Shelter Children Enjoy Art-focused Camp
Cathey Brown, a professional educator, knows homeless children need summer camps, too.
Brown, a recovering alcoholic, founded Rainbow Days in 1982 to equip children of addicts with essential life skills.
In addition to support groups and curriculums, the Dallas nonprofit presents a summer camp lineup: Kids University at University of Texas at Dallas, Outdoor Adventure Camp in far southeast Dallas, and Camp Bravo at Lovers Lane United Methodist Church.
“The summer camps are so they can be a kid, play, and get out of the shelter,” Brown said.
Camp Bravo, offered in two four-day sessions, introduces children to acting, drawing, performing arts, dancing, and movement as ways to express and manage emotions.
The students also participated in small support groups to explore such topics as the importance of education, staying drug free, and having a sense of purpose.
About 300 children ages 4–12 participated each week.
“Exposing children to the arts and giving them a week filled with creative learning opportunities with caring adults and instructors from our community makes a significant positive impact [on] children’s lives,” Brown said.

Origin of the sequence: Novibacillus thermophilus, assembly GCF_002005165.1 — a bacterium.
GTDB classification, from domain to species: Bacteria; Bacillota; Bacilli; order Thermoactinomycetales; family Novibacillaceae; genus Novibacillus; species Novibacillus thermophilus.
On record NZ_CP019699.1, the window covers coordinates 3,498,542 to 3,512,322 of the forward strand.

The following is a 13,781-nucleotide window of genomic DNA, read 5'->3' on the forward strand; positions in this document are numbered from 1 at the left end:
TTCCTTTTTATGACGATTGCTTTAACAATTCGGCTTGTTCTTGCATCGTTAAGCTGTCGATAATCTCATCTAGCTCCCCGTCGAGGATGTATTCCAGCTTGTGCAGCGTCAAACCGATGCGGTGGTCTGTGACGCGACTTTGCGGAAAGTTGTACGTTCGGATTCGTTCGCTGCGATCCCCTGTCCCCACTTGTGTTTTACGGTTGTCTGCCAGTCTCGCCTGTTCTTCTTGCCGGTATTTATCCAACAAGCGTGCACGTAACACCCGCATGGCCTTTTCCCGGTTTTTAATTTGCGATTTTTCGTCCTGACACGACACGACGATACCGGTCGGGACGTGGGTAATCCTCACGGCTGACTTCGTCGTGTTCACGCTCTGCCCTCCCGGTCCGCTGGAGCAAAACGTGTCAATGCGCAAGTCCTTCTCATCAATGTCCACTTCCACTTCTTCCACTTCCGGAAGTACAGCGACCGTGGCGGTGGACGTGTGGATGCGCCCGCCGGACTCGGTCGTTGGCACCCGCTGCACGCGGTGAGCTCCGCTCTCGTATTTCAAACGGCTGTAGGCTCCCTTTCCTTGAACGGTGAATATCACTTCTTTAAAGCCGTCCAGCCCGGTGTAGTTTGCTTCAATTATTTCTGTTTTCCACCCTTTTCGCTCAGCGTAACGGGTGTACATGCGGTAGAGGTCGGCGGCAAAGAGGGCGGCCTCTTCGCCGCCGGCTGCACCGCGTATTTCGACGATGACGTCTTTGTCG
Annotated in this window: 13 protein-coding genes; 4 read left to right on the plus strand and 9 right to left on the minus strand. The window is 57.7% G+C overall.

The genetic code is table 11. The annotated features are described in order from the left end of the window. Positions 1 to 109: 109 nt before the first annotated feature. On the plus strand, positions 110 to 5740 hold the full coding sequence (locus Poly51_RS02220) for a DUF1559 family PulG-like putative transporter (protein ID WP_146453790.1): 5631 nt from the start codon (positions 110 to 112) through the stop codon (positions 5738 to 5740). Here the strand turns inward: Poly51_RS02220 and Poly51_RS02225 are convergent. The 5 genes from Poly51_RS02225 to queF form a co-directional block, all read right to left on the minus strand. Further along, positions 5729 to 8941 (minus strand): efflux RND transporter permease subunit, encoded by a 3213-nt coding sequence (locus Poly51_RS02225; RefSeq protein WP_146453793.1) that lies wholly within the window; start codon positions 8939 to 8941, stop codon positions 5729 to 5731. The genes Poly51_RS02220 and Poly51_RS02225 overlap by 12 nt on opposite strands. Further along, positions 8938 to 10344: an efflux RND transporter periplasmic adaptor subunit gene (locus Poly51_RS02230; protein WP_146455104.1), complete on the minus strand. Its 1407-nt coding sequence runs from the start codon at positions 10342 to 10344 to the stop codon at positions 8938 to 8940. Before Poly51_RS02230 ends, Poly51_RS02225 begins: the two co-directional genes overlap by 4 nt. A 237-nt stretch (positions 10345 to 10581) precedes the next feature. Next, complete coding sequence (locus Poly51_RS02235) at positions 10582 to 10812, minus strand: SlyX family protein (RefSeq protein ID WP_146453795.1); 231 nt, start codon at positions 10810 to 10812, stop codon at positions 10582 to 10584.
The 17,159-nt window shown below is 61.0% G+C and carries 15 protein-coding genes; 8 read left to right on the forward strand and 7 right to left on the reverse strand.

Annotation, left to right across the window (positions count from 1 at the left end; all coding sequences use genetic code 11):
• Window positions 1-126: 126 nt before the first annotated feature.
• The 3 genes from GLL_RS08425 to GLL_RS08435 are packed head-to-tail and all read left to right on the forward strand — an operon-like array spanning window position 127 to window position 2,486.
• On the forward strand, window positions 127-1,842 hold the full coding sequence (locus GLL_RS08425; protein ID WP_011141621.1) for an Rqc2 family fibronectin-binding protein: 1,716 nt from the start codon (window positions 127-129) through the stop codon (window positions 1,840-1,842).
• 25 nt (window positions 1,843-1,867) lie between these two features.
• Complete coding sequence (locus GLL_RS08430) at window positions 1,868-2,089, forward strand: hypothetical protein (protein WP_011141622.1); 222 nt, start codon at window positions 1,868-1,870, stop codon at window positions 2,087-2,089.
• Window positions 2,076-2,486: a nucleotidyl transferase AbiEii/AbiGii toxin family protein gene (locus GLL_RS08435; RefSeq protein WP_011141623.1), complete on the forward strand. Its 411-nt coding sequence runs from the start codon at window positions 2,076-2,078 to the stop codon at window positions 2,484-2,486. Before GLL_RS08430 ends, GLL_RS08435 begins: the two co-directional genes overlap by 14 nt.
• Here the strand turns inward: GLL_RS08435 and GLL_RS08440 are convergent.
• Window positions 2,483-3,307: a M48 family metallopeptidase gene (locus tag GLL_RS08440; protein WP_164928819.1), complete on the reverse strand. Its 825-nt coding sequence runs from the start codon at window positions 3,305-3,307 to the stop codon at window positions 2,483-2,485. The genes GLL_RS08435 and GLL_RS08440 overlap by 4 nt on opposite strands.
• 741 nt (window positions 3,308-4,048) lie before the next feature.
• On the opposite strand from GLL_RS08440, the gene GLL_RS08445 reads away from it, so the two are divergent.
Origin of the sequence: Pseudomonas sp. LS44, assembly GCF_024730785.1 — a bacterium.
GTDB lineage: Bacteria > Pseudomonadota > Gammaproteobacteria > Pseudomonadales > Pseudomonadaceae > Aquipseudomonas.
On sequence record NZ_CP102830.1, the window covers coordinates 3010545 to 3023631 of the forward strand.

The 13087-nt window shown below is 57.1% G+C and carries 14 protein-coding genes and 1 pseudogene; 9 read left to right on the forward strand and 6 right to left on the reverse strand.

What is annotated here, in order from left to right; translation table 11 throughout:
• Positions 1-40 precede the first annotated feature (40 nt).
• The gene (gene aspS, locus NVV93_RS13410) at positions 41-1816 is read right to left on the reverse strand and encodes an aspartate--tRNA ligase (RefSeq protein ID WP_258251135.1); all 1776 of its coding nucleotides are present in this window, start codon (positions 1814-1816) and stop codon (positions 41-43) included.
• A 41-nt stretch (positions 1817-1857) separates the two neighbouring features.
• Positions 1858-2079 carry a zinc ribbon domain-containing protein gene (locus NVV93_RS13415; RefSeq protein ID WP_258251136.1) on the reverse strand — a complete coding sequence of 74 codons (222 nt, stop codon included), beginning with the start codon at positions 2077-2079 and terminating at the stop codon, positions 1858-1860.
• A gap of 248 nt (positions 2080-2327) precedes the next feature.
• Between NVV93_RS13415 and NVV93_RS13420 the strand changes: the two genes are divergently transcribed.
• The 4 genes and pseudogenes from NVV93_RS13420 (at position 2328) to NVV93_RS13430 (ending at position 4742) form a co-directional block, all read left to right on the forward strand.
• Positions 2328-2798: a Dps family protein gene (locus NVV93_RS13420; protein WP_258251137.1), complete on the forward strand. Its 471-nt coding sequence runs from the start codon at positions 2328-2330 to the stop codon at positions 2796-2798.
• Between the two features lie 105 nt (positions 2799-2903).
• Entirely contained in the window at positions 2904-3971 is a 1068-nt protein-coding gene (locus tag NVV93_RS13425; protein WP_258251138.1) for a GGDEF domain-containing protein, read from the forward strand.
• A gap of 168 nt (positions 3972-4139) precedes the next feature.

“It only takes one moment, one mentor, one memorable experience to expand a child’s world and introduce them to new possibilities.”
Tony Ballard, one of the performing arts teachers, attended Rainbow Days camps and events when he was growing up near Fair Park.
The 36-year-old is now a musician working with The Artist Outreach.
“No matter where you come from or where you go home to every day … you can do what I do, which is make music all day,” he told campers.
As youngsters, Ballard and his siblings tried to dodge fights their parents got into, along with grease fires and even house fires.
“Then when we went to live with just my mom, going from two parents to one, [we fell into] poverty,” Ballard said.
Years later, Ballard’s brother started working for Rainbow Days and took Tony with him.
“Rainbow Days got me out of the monotony of every day,” he said.
“These songs, you know, you try to pretend that you’re not being touched by this stuff, but somewhere deep down inside of you, you’re crying, because it feels so good.
“These kids learn more [here] in the summer than they do in school,” Ballard said. “They learn how to work with each other.”